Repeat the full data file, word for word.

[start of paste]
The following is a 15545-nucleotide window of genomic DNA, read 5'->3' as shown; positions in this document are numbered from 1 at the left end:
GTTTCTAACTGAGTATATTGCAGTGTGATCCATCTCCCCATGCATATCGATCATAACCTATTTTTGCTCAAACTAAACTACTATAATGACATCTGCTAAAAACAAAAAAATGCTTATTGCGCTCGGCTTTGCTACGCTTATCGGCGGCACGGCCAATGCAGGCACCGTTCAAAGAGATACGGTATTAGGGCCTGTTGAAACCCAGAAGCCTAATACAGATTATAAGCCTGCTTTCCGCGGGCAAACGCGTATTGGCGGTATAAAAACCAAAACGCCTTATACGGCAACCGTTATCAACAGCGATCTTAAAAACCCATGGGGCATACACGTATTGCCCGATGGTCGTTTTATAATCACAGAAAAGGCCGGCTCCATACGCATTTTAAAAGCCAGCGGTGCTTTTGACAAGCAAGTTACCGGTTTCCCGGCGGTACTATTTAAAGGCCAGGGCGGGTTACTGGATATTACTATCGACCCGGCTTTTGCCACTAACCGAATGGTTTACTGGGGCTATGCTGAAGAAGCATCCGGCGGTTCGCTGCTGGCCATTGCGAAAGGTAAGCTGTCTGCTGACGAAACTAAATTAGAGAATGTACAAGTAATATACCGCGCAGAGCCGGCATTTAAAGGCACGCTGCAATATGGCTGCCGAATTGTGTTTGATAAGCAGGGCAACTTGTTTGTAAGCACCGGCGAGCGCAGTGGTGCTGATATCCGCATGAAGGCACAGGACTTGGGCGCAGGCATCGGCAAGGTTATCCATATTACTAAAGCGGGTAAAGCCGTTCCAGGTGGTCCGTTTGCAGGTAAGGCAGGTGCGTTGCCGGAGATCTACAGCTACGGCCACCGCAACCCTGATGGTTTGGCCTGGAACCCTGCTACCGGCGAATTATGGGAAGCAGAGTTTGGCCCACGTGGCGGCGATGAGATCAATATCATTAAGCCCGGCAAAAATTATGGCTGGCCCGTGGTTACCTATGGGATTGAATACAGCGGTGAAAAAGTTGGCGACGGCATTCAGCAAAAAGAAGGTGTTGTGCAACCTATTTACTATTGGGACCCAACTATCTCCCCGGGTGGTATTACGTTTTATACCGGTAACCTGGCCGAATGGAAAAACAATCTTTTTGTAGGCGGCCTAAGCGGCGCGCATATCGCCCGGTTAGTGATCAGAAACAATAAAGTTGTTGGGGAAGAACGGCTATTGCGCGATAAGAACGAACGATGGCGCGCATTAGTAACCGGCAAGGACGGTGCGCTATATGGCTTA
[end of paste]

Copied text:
The following is a 15545-nucleotide window of genomic DNA, read 5'->3' as shown; positions in this document are numbered from 1 at the left end:
GTTTCTAACTGAGTATATTGCAGTGTGATCCATCTCCCCATGCATATCGATCATAACCTATTTTTGCTCAAACTAAACTACTATAATGACATCTGCTAAAAACAAAAAAATGCTTATTGCGCTCGGCTTTGCTACGCTTATCGGCGGCACGGCCAATGCAGGCACCGTTCAAAGAGATACGGTATTAGGGCCTGTTGAAACCCAGAAGCCTAATACAGATTATAAGCCTGCTTTCCGCGGGCAAACGCGTATTGGCGGTATAAAAACCAAAACGCCTTATACGGCAACCGTTATCAACAGCGATCTTAAAAACCCATGGGGCATACACGTATTGCCCGATGGTCGTTTTATAATCACAGAAAAGGCCGGCTCCATACGCATTTTAAAAGCCAGCGGTGCTTTTGACAAGCAAGTTACCGGTTTCCCGGCGGTACTATTTAAAGGCCAGGGCGGGTTACTGGATATTACTATCGACCCGGCTTTTGCCACTAACCGAATGGTTTACTGGGGCTATGCTGAAGAAGCATCCGGCGGTTCGCTGCTGGCCATTGCGAAAGGTAAGCTGTCTGCTGACGAAACTAAATTAGAGAATGTACAAGTAATATACCGCGCAGAGCCGGCATTTAAAGGCACGCTGCAATATGGCTGCCGAATTGTGTTTGATAAGCAGGGCAACTTGTTTGTAAGCACCGGCGAGCGCAGTGGTGCTGATATCCGCATGAAGGCACAGGACTTGGGCGCAGGCATCGGCAAGGTTATCCATATTACTAAAGCGGGTAAAGCCGTTCCAGGTGGTCCGTTTGCAGGTAAGGCAGGTGCGTTGCCGGAGATCTACAGCTACGGCCACCGCAACCCTGATGGTTTGGCCTGGAACCCTGCTACCGGCGAATTATGGGAAGCAGAGTTTGGCCCACGTGGCGGCGATGAGATCAATATCATTAAGCCCGGCAAAAATTATGGCTGGCCCGTGGTTACCTATGGGATTGAATACAGCGGTGAAAAAGTTGGCGACGGCATTCAGCAAAAAGAAGGTGTTGTGCAACCTATTTACTATTGGGACCCAACTATCTCCCCGGGTGGTATTACGTTTTATACCGGTAACCTGGCCGAATGGAAAAACAATCTTTTTGTAGGCGGCCTAAGCGGCGCGCATATCGCCCGGTTAGTGATCAGAAACAATAAAGTTGTTGGGGAAGAACGGCTATTGCGCGATAAGAACGAACGATGGCGCGCATTAGTAACCGGCAAGGACGGTGCGCTATATGGCTTA